• You should be able to quickly move to the front, middle, or back of the magazine quickly and easily.  None of them offered any solution for doing this at the corners as many people would do with a real magazine.  But the Zinio at least puts a nice slider control at the bottom of the magazine for doing such a task.  IMO, the behavior of this control seemed quite intuitive and discoverable. Moreover it not only allows the user to see just how far into the magazine they are looking, but also the 4 split bars allow the user to quickly jump to any 8th portion of the magazine.  The multiple page flipping visual effect just seals the deal.  The Patagonia catalog lacks good feedback for how far into the catalog you’ve gone and how much remains.  The Computer Trade Magazine put the control at the top of the magazine (seems less intuitive to me than at the bottom), and seemed to only allow the user to type in the page they’d like to see (Since when was the last time you had to type a page number to open a magazine half-way through?).  The actionscript didn’t bother.

Based on the above if had to pick one as a model to try and emulate, I’d have to say the Zinio interface.  There would be absolutely no contest if it rendered a zoomed page in real-time rather than waiting for the user to let go of the mouse button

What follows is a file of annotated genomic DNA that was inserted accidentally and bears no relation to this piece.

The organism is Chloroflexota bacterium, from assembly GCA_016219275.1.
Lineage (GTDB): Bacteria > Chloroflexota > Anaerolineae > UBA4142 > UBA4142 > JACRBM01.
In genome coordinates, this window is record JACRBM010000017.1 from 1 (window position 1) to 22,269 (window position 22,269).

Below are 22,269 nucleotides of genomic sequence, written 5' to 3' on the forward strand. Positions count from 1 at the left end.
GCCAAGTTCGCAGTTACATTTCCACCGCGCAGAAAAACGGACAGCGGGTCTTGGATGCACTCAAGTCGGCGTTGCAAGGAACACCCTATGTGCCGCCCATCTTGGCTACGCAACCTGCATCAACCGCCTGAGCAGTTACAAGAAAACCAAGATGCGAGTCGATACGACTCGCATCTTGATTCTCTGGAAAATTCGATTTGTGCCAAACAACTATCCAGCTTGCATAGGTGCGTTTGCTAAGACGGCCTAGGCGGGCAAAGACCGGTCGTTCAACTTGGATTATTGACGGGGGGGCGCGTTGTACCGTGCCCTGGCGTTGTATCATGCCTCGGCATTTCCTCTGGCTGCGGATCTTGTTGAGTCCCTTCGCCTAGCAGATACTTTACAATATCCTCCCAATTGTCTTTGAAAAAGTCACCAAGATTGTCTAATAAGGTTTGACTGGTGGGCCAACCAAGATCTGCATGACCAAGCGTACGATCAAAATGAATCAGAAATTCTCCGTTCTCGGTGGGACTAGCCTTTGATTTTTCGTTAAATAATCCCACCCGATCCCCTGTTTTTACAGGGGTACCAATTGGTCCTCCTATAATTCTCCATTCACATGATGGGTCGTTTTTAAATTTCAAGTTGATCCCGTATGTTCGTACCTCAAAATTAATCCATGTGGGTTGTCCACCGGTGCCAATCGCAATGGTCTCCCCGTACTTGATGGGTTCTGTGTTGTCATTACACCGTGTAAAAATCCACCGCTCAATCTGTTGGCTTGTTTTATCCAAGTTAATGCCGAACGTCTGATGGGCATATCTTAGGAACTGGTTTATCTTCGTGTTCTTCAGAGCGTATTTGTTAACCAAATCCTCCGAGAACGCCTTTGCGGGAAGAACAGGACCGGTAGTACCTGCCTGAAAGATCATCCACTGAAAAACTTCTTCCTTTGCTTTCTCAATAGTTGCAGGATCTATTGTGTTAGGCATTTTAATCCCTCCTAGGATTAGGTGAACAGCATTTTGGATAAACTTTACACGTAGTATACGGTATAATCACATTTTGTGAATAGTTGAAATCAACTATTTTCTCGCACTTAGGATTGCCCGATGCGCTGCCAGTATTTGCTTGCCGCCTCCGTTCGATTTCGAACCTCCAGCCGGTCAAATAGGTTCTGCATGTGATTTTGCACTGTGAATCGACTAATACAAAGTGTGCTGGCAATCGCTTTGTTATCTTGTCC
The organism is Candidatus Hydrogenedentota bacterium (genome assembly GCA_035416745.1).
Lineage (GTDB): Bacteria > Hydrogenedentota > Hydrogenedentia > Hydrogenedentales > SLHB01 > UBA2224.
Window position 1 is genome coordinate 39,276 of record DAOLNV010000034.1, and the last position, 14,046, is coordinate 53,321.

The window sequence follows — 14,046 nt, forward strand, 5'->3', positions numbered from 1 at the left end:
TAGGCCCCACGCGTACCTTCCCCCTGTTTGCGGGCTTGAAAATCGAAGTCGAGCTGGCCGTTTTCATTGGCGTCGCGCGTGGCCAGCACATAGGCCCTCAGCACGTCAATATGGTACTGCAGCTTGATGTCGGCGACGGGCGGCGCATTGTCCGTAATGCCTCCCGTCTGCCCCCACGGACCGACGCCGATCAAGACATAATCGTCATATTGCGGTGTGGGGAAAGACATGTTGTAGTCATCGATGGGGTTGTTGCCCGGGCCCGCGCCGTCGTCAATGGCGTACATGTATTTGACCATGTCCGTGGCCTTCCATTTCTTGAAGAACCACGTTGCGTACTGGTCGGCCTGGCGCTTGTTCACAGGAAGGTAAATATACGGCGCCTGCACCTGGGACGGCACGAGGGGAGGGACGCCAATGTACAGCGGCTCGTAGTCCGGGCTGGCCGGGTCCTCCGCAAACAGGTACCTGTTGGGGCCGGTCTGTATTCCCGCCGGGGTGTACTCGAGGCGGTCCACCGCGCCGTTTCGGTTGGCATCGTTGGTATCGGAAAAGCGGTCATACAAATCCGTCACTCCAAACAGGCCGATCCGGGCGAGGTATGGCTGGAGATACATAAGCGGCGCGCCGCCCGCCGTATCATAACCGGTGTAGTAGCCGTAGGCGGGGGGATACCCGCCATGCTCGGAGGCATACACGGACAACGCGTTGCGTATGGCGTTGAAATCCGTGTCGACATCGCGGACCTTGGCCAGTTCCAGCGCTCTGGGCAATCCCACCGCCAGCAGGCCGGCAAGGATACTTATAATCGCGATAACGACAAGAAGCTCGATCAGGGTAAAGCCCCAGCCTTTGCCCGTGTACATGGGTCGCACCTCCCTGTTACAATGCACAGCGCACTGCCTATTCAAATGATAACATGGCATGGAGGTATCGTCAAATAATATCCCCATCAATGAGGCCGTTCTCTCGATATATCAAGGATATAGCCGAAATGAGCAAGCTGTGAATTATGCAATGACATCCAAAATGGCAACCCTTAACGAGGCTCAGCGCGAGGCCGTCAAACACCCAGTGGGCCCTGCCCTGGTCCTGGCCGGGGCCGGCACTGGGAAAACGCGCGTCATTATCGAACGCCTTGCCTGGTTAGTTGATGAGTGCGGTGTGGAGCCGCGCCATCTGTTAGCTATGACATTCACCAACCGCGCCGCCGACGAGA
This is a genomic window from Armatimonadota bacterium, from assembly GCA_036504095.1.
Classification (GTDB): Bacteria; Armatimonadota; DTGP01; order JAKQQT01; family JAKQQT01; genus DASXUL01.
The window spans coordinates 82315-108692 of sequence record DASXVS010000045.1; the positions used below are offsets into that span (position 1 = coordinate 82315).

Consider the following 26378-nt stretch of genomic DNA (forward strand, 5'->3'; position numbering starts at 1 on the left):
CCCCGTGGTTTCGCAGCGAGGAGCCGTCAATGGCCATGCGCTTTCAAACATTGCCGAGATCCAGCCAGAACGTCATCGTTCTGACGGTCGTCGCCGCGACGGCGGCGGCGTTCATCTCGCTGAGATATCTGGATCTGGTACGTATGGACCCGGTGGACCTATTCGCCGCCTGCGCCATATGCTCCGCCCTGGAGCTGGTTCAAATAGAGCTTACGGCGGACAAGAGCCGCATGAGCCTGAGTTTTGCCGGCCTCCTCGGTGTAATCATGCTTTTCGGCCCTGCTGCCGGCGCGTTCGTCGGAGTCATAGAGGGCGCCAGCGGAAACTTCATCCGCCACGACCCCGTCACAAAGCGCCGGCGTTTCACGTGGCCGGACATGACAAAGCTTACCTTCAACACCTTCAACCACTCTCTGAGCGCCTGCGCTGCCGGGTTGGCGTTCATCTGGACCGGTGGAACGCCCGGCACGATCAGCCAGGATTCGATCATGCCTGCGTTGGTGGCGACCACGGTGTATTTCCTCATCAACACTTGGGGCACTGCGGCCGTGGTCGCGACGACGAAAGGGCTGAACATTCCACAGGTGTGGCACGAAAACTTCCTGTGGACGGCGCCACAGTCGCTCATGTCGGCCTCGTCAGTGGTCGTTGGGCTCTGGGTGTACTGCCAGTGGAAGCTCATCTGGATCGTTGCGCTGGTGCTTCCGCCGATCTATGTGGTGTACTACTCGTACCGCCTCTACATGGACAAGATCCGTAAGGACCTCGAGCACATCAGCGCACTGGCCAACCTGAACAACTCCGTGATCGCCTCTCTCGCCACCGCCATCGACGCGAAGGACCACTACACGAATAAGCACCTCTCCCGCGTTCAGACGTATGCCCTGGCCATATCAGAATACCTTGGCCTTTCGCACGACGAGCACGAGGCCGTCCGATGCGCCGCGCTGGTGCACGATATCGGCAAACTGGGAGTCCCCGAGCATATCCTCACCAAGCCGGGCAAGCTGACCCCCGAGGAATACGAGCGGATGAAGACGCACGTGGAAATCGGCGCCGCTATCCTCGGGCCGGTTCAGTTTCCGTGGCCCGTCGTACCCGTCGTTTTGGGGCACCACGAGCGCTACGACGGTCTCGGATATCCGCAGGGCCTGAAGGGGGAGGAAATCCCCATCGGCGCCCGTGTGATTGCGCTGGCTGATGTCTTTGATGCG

Some other observations I had:

  • The actual animation for turning the page and the user’s need to physically MOVE a page isn’t important.  The metaphor of a physical pages existing that’s more important.  Most important is the content of each page.  This is where the actionscript got it all backwards and wrong.  To me it was too focused on the task of turning the page, rather than the task of reading the magazine.  What user really cares whether they can stop turning a page halfway through? (ok, ok, all you old Mad Magazine readers might want to be able to FOLD a single page a certain way).  My fingers got sore just leafing through the five or so example pages of the actionscript. J

  • Being able to find all occurrences of text in a magazine is an awesome example of where a computer can actually ADD value to a decidedly non-computer activity.

  • In the Zinio and Computer Trade Shopper magazines, it was a nice feature to be able to jump directly to contents page.  That’s one activity of magazine reading that sometimes drives me nuts.  Unfortunately, the Computer Trade Shopper “hides” this feature under the Show Quick Navigation Window button – which leads me to my next observation.

  • The Computer Trade Magazine’s interface is too geeky.  Too much animation going on to slow things down.  I just want to read the damn magazine, thank you.

  • Patagonia’s hotspots to take you directly to purchase page was really cool.  To combine that with the one-click zoom might take the form of a smart-tag or something similar.

  • None of them allowed you to easily and cheaply pass your magazine onto a neighbor or friend.

  • None of them allowed you to change or carry the contents of a magazine by ripping out a page or two.


Comments (5)
  1. BigJimInDC says:

    Maybe it’s just me, but… IMHO this is as bad of a GUI design idea as is possible.

    Point being, there is an science/art to putting together magazines and newspapers in "hard-copy" print format. Some of these things follow through to electronic mediums, while others are specific to the fact that you only have a 8×10 piece of paper to work with (with magazines for instance).